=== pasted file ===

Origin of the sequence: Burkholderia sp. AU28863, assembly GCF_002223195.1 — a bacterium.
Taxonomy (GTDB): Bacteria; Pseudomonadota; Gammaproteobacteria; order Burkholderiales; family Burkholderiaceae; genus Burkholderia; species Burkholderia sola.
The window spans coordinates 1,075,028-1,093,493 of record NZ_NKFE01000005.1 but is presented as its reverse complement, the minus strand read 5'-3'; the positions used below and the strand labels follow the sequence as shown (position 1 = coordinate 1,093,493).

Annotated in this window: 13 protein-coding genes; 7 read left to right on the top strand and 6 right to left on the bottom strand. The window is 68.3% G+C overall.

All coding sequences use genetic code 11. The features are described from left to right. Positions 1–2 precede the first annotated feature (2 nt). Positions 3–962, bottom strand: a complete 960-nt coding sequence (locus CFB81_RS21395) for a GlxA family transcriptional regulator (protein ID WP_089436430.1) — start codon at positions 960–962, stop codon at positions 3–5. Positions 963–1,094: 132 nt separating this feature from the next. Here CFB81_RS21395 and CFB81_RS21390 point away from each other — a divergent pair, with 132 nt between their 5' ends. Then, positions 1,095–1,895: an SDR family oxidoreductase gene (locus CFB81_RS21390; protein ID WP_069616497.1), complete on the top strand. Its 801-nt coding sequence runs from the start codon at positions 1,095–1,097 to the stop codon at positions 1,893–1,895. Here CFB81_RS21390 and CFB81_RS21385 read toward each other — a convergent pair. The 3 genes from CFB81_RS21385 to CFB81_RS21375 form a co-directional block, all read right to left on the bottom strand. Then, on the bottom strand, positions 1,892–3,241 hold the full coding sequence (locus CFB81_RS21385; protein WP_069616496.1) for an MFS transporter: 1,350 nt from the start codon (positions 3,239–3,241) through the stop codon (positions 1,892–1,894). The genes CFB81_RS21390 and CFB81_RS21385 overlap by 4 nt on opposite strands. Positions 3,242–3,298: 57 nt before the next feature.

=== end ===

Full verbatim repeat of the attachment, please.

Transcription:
Origin of the sequence: Burkholderia sp. AU28863, assembly GCF_002223195.1 — a bacterium.
Taxonomy (GTDB): Bacteria; Pseudomonadota; Gammaproteobacteria; order Burkholderiales; family Burkholderiaceae; genus Burkholderia; species Burkholderia sola.
The window spans coordinates 1,075,028-1,093,493 of record NZ_NKFE01000005.1 but is presented as its reverse complement, the minus strand read 5'-3'; the positions used below and the strand labels follow the sequence as shown (position 1 = coordinate 1,093,493).

Annotated in this window: 13 protein-coding genes; 7 read left to right on the top strand and 6 right to left on the bottom strand. The window is 68.3% G+C overall.

All coding sequences use genetic code 11. The features are described from left to right. Positions 1–2 precede the first annotated feature (2 nt). Positions 3–962, bottom strand: a complete 960-nt coding sequence (locus CFB81_RS21395) for a GlxA family transcriptional regulator (protein ID WP_089436430.1) — start codon at positions 960–962, stop codon at positions 3–5. Positions 963–1,094: 132 nt separating this feature from the next. Here CFB81_RS21395 and CFB81_RS21390 point away from each other — a divergent pair, with 132 nt between their 5' ends. Then, positions 1,095–1,895: an SDR family oxidoreductase gene (locus CFB81_RS21390; protein ID WP_069616497.1), complete on the top strand. Its 801-nt coding sequence runs from the start codon at positions 1,095–1,097 to the stop codon at positions 1,893–1,895. Here CFB81_RS21390 and CFB81_RS21385 read toward each other — a convergent pair. The 3 genes from CFB81_RS21385 to CFB81_RS21375 form a co-directional block, all read right to left on the bottom strand. Then, on the bottom strand, positions 1,892–3,241 hold the full coding sequence (locus CFB81_RS21385; protein WP_069616496.1) for an MFS transporter: 1,350 nt from the start codon (positions 3,239–3,241) through the stop codon (positions 1,892–1,894). The genes CFB81_RS21390 and CFB81_RS21385 overlap by 4 nt on opposite strands. Positions 3,242–3,298: 57 nt before the next feature.